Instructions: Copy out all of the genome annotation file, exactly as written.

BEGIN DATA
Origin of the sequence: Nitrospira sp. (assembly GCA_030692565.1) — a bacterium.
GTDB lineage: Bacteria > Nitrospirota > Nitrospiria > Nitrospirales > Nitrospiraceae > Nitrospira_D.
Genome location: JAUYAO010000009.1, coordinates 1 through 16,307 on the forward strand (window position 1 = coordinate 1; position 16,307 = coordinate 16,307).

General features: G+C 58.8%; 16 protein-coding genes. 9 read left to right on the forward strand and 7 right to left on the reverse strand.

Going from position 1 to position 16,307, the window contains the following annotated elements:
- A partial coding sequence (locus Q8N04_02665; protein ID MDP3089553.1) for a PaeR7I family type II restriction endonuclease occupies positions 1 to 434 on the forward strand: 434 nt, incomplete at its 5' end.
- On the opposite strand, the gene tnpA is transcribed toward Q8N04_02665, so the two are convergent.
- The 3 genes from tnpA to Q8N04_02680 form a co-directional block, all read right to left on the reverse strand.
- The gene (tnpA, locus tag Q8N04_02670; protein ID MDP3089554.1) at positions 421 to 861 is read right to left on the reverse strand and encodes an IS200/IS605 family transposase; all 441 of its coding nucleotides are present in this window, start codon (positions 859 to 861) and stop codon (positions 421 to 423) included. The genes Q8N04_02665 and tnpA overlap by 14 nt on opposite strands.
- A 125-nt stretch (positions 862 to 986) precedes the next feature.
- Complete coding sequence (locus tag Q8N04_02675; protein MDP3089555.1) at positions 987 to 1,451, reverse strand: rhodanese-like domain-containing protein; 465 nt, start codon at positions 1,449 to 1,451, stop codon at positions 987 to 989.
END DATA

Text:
Origin of the sequence: Nitrospira sp. (assembly GCA_030692565.1) — a bacterium.
GTDB lineage: Bacteria > Nitrospirota > Nitrospiria > Nitrospirales > Nitrospiraceae > Nitrospira_D.
Genome location: JAUYAO010000009.1, coordinates 1 through 16,307 on the forward strand (window position 1 = coordinate 1; position 16,307 = coordinate 16,307).

General features: G+C 58.8%; 16 protein-coding genes. 9 read left to right on the forward strand and 7 right to left on the reverse strand.

Going from position 1 to position 16,307, the window contains the following annotated elements:
- A partial coding sequence (locus Q8N04_02665; protein ID MDP3089553.1) for a PaeR7I family type II restriction endonuclease occupies positions 1 to 434 on the forward strand: 434 nt, incomplete at its 5' end.
- On the opposite strand, the gene tnpA is transcribed toward Q8N04_02665, so the two are convergent.
- The 3 genes from tnpA to Q8N04_02680 form a co-directional block, all read right to left on the reverse strand.
- The gene (tnpA, locus tag Q8N04_02670; protein ID MDP3089554.1) at positions 421 to 861 is read right to left on the reverse strand and encodes an IS200/IS605 family transposase; all 441 of its coding nucleotides are present in this window, start codon (positions 859 to 861) and stop codon (positions 421 to 423) included. The genes Q8N04_02665 and tnpA overlap by 14 nt on opposite strands.
- A 125-nt stretch (positions 862 to 986) precedes the next feature.
- Complete coding sequence (locus tag Q8N04_02675; protein MDP3089555.1) at positions 987 to 1,451, reverse strand: rhodanese-like domain-containing protein; 465 nt, start codon at positions 1,449 to 1,451, stop codon at positions 987 to 989.